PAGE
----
At the end of the fourteenth centuryóamidst war,
famine, and religious divisionóan extraordinary musical society flourished in
southern France. Nurtured in the
courts of wealthy lords, the music of this society reflected and contributed to
the prestige of the upper-class society. In
this style, now known as the Ars subtilior (the more subtle art), highly trained
poet-musicians wrote and performed complex music for the entertainment of an
elite, highly cultured audience. Many
pieces written at this time were dedicated to specific patrons, celebrating
their achievements. One of the
principle patrons of this music was Gaston Febus III (1331-1391), count of Foix
two small but wealthy territories in southern France.
Febus lived in one of the darkest centuries of French
history. He was confronted with the
Hundred Yearsí War, the Black Plague, and the Great Schism, three catastrophes
which made life miserable for the populace. Febusís actions in dealing with
the problems of his century demonstrate a shrewdness unmatched by many of his
peers. Under a
policy of careful neutrality, Febus navigated these difficult times
miraculously well, thus sparing his people much turmoil.
Such was his leadership that his power and court rivaled that of the
French king. Febusís ability to balance clearmindedness with an eager
spirit of chivalry was extraordinary.
The Black Plague made itís most destructive sweep
through Europe between 1347 and 1351. During
the worst months, an estimated 800 people died daily in Paris; overall, 25-45%
of the population of Europe perished from the plague.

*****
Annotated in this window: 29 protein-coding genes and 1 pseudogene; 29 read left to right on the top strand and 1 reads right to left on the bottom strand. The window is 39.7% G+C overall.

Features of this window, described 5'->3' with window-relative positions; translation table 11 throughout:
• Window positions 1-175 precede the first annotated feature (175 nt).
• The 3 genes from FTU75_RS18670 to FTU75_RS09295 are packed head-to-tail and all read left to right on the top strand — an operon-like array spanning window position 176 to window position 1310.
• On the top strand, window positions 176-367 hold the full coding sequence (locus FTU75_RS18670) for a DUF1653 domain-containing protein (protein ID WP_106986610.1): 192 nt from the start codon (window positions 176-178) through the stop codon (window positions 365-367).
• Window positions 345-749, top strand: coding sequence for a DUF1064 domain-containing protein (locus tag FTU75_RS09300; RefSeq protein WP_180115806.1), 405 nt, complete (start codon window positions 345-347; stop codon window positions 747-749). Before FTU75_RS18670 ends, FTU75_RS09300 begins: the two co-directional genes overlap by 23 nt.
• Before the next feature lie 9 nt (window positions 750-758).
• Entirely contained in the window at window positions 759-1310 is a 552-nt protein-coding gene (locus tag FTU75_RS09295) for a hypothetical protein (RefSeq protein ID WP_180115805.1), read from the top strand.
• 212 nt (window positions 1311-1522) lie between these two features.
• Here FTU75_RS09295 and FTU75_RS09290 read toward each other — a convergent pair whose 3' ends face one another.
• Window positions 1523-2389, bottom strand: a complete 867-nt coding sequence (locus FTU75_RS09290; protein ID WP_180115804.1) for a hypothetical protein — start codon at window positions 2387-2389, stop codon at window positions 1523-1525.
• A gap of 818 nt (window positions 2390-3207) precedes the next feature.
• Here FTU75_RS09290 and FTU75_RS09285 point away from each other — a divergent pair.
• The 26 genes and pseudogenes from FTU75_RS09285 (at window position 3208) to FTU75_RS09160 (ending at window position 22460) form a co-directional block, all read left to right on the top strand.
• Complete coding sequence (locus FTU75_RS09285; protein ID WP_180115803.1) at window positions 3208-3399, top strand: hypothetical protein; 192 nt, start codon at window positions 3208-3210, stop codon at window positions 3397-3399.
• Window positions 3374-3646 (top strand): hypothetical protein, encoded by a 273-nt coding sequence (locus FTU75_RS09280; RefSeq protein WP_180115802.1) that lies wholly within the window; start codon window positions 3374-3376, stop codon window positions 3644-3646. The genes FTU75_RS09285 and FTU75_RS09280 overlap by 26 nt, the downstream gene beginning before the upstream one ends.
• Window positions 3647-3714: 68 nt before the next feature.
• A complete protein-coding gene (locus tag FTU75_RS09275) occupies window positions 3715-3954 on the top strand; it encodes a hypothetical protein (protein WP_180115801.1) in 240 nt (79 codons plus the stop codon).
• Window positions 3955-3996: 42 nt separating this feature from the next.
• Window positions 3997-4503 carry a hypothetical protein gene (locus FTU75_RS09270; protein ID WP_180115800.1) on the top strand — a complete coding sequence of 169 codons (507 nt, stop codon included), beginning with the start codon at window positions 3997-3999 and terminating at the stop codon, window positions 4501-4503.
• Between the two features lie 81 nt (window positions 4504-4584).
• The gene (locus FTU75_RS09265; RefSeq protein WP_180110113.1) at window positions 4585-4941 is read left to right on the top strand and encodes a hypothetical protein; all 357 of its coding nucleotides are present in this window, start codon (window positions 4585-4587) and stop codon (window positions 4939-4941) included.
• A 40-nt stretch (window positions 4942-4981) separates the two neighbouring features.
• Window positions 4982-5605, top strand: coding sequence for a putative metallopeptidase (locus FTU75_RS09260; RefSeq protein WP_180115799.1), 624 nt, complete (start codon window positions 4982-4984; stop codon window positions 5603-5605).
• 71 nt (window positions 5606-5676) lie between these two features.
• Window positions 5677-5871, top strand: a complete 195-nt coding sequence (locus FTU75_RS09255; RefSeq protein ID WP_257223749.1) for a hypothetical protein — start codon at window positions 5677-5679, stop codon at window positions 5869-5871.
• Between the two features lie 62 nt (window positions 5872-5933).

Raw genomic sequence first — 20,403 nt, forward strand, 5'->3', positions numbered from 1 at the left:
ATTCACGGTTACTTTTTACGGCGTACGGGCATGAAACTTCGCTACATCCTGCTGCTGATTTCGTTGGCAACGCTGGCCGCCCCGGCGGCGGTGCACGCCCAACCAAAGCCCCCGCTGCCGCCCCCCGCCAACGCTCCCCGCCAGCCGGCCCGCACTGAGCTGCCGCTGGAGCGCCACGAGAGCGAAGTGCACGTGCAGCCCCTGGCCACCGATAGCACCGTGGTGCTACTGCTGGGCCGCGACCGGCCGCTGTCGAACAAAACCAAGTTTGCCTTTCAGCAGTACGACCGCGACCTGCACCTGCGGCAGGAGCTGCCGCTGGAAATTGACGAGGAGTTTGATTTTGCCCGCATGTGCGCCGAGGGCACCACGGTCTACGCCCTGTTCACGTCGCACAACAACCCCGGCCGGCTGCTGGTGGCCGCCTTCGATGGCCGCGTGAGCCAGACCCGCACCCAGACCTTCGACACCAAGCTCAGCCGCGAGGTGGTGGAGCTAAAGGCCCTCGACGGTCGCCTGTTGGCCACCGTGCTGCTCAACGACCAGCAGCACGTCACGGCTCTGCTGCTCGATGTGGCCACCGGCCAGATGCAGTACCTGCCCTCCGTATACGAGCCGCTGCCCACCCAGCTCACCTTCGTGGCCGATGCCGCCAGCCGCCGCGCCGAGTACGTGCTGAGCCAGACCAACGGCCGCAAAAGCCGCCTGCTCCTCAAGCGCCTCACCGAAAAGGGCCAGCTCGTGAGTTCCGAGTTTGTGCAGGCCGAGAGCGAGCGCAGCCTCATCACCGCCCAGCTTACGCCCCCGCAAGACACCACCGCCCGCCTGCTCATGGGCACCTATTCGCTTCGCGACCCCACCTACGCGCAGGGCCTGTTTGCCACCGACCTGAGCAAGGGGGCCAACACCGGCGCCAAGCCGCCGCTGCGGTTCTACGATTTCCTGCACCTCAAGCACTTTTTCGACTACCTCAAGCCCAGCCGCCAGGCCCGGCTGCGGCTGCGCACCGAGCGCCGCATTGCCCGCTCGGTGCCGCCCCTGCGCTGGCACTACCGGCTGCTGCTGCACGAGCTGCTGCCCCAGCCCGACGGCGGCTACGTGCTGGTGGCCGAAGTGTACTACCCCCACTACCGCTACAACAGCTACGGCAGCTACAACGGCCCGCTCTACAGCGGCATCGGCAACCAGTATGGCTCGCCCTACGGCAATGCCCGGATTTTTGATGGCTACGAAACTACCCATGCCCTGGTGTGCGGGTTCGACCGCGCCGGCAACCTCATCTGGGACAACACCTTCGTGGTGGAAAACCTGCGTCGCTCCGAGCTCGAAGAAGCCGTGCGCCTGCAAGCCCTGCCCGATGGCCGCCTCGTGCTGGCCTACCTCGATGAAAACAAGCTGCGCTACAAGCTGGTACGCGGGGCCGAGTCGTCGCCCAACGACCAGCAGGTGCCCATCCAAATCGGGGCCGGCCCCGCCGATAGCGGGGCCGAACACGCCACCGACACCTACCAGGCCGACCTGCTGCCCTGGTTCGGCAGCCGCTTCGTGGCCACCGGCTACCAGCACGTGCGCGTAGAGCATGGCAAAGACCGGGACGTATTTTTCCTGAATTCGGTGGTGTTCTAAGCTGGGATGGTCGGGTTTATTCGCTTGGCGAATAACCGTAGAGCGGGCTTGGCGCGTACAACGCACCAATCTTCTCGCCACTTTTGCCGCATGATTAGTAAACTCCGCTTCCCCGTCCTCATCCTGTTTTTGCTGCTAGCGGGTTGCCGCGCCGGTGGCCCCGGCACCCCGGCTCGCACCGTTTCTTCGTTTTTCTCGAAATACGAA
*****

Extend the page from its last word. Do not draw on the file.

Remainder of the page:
For unknown reasons, however, a few select regions were plague free,
Febusís land of Bearn among them. Though
probably through no act of his own, Febusís people were spared the devastation
of the Plague.
Through canny negotiation, Febus protected his people
from the second great calamity of the century, the Great Schism.
As all Christian Europe was rent by the election of two popes, Febus
managed to stay on the good side of both Popes.
He allowed the people of each diocese to choose their own Bishop, then
would petition the appropriate Pope for approval.
At the height of the Schism, Febus invited rival bishops to a Christmas
Perhaps Febusís most significant achievement was
remaining neutral in the Hundred Years War, a long series of battles, raids, and
short-lived treaties between England and France. As neighbor to Englandís hold on the continent, Acquitaine,
Febusís good opinion was valued, for as a wealthy and capable lord, he could
be a powerful ally or formidable enemy. Immediately
after inheriting his fatherís lands, Febus proclaimed his neutrality in the
Anglo-Frankish wars; not only did he refuse to send a single knight to aid his
sovereign lord, the French king, but immediately after the disastrous battle of
Crecy, he took advantage of the French kingís weakness by declaring Bearn
independent, subject to no one but God. Febusís
neutrality was respected: when the Black Prince of England raided southern
France, burning and plundering everything in sight, he spared the lands
belonging to Febus. However, Febus
did not avoid battles when he saw good cause, and gained the reputation of a
swift and dangerous enemy.
Due to his reputation, wealth, and chivalric ideals,
Febusís court attracted a multitude of visitors. In this competitive but appreciative setting, the arts
flourished like no where else. Musicians
were sought after for their skills, and became cultural agents for their lords.